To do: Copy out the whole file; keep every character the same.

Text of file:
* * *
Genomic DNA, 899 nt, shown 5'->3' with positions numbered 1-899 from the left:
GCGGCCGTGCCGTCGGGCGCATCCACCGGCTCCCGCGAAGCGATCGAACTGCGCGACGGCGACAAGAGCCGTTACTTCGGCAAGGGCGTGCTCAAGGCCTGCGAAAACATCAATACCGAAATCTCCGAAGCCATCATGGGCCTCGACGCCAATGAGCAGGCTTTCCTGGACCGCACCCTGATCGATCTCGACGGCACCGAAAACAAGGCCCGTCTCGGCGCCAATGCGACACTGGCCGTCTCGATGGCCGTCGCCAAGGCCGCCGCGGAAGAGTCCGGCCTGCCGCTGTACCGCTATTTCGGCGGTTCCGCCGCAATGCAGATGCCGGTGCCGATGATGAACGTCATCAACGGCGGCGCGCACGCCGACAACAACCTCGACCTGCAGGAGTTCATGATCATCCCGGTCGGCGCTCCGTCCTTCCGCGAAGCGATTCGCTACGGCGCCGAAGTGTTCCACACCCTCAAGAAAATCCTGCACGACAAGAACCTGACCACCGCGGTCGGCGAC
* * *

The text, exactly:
Genomic DNA, 899 nt, shown 5'->3' with positions numbered 1-899 from the left:
GCGGCCGTGCCGTCGGGCGCATCCACCGGCTCCCGCGAAGCGATCGAACTGCGCGACGGCGACAAGAGCCGTTACTTCGGCAAGGGCGTGCTCAAGGCCTGCGAAAACATCAATACCGAAATCTCCGAAGCCATCATGGGCCTCGACGCCAATGAGCAGGCTTTCCTGGACCGCACCCTGATCGATCTCGACGGCACCGAAAACAAGGCCCGTCTCGGCGCCAATGCGACACTGGCCGTCTCGATGGCCGTCGCCAAGGCCGCCGCGGAAGAGTCCGGCCTGCCGCTGTACCGCTATTTCGGCGGTTCCGCCGCAATGCAGATGCCGGTGCCGATGATGAACGTCATCAACGGCGGCGCGCACGCCGACAACAACCTCGACCTGCAGGAGTTCATGATCATCCCGGTCGGCGCTCCGTCCTTCCGCGAAGCGATTCGCTACGGCGCCGAAGTGTTCCACACCCTCAAGAAAATCCTGCACGACAAGAACCTGACCACCGCGGTCGGCGAC